Youngsters 9 to 12 years old are being shown the foundations of animation by Dave Puls, creative director for Animatus Studios in Rochester over the course of a three-day workshop.

Dave Puls.

Cole Ashley and Skyler Hampton.

The Boxer.

Lily Whiting at work on her project.

Monday, April 14, 2014 at 8:49 am

Law and Order: Woman arrested following alleged altercation on State Street

post by Howard Owens in batavia, alexander, crime, Le Roy, Oakfield, Pavilion, pembroke

Melissa R. Piazza, 25, of State Street, Batavia, is charged with trespass, harassment, 2nd, and criminal mischief, 4th. Piazza allegedly told another woman that she was going to kill her, broke a screen window and was trespassing on residential property. The alleged incident was reported at 7:47 a.m. Sunday. Piazza was jailed on $1,000 bail.

A 17-year-old resident of South Main Street, Batavia, is charged with DWI driving while under the influence of alcohol, driving with no headlights and failure to keep right. The teen was stopped at 10:20 p.m. Saturday on West Main Street, Batavia, by Officer Matthew Lutey.

Jeremy A. Preston, 23, of Prospect Avenue, Batavia, is charged with DWI and driving with a BAC of .08 or greater. Preston was stopped at 10:35 a.m. Thursday on Prospect Avenue by Officer Devon Pahuta.

Michael L. Williams, 34, of Ellicott Street, Batavia, is charged with harassment, 2nd, and two counts of endangering the welfare of a child. Williams allegedly slapped a child during a domestic incident. He also allegedly grabbed and punched a woman while a child was watching. Williams was jailed on $10,000 bail.

Bobby L. Mobley Sr., 55, of West Main Street Road, Batavia, is charged with aggravated unlicensed operation, 1st, refusal to take breath test and driving with inadequate stop lamps. Mobley was stopped at 11:37 p.m. Saturday on Central Avenue, Batavia, by Officer Jason Ivison.

Krisopher A. Anderson, 22, of North Lyon Street, Batavia, is charged with harassment, 2nd. Anderson was charged following a call for an alleged domestic incident at 2:40 a.m., Saturday.

Sara T. Cupler, 21, of Church Street, Alabama, is charged with unlawful possession of marijuana. Cupler was arrested by Officer Devon Pahuta following a call to assist another agency at a residence on West Main Street, Batavia.

Bernard Lee Evans, 43, of Cato Street, Pavilion, is charged with criminal contempt, 1st, and aggravated harassment, 2nd. Evans was arrested while incarcerated at the Genesee County Jail on new charges stemming from an alleged incident on March 26 on Starr Road, Pavilion. No further details released.

Christopher Edmond Nanni, 18, of Fox Road, Oakfield, is charged with unlawful possession marijuana and speeding. Nanni was stopped on Drake Street Road, Oakfield, at 12:07 a.m. Sunday, by Deputy Joseph Corona.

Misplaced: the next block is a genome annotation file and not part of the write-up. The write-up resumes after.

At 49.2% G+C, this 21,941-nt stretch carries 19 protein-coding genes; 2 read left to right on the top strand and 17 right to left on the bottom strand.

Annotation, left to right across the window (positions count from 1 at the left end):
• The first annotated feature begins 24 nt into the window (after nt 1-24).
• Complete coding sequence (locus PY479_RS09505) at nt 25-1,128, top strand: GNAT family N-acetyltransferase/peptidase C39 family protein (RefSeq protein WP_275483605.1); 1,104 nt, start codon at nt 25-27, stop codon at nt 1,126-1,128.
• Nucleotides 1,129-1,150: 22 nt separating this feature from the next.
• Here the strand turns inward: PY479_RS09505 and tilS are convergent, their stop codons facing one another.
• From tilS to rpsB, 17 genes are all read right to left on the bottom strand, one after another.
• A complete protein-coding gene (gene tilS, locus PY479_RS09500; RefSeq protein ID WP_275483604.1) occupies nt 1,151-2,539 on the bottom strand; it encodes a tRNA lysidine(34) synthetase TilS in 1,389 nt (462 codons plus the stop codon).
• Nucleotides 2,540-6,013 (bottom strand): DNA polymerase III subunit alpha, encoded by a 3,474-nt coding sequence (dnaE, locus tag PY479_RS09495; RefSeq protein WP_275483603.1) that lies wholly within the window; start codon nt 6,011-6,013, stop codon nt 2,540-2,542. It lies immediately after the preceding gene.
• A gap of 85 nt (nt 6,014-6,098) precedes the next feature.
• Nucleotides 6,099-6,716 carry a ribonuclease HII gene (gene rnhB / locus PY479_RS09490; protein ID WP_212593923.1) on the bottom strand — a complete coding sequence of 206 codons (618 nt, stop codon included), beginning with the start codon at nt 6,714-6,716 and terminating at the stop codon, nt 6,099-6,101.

Michael A. Michalow, 56, of Baitz Avenue, Buffalo, is charged with felony DWI, felony aggravated unlicensed operation, 1st, driving without an ignitiation interlock, consumption of alcohol in a motor vehicle, no stopping/standing on public highway, refusal to take breath test and unlicensed operation. Deputy James Diehl was dispatched at 9:11 p.m. April 4 to a report of a disabled vehicle blocking the roadway on Ledge Road, Alabama. Following an investigation, Michalow was arrested and jailed on $15,000 bail.

Megan Theresa Gill, 20, of Church Street, Le Roy, is  charged with harassment, 2nd. Gill allegedly grabbed a victim's arms and held them behind his back during a fight, which was reported at 3:32 p.m. April 5 at a location on Perry Road, Pavilion.

Gregory A. Dejesus, 23, of Perry Road, Pavilion, is charged with harassment, 2nd. Dejesus is accused of striking a victim in her the face with a closed fist during an argument, which was reported at 3:32 p.m. April 5 at a location on Perry Road, Pavilion.

Aaron M. Hatt, 18, of Alexander, is charged with unlawful possession of marijuana and harassment, 2nd. Hatt was arrested by State Police following a report of an alleged incident at 11:03 a.m. Friday in the Town of Pembroke. No further details released.

Sunday, April 13, 2014 at 5:52 pm

Police respond to ham-throwing incident at Save-A-Lot

post by Howard Owens in batavia, crime

A man who reportedly threw a ham at another customer inside of Save-A-Lot is on the lam on Ellicott Street, according to dispatchers.

Police are responding after a manager complained that the man on the lam threw a ham at another customer.

The victim of the ham-throwing incident is in the parking lot.

Sunday, April 13, 2014 at 2:40 pm

Police looking for Radio Shack larceny suspect

post by Howard Owens in batavia, crime

Law enforcment is on scene at Radio Shack on Veterans Memorial Drive investigating a theft of items from the store.

The suspect is described as a light-skinned black male wearing "sparkly jeans." He's also missing a front tooth, is skinny and was wearing a baseball cap.

It's unknown if he fled on foot or got into a vehicle.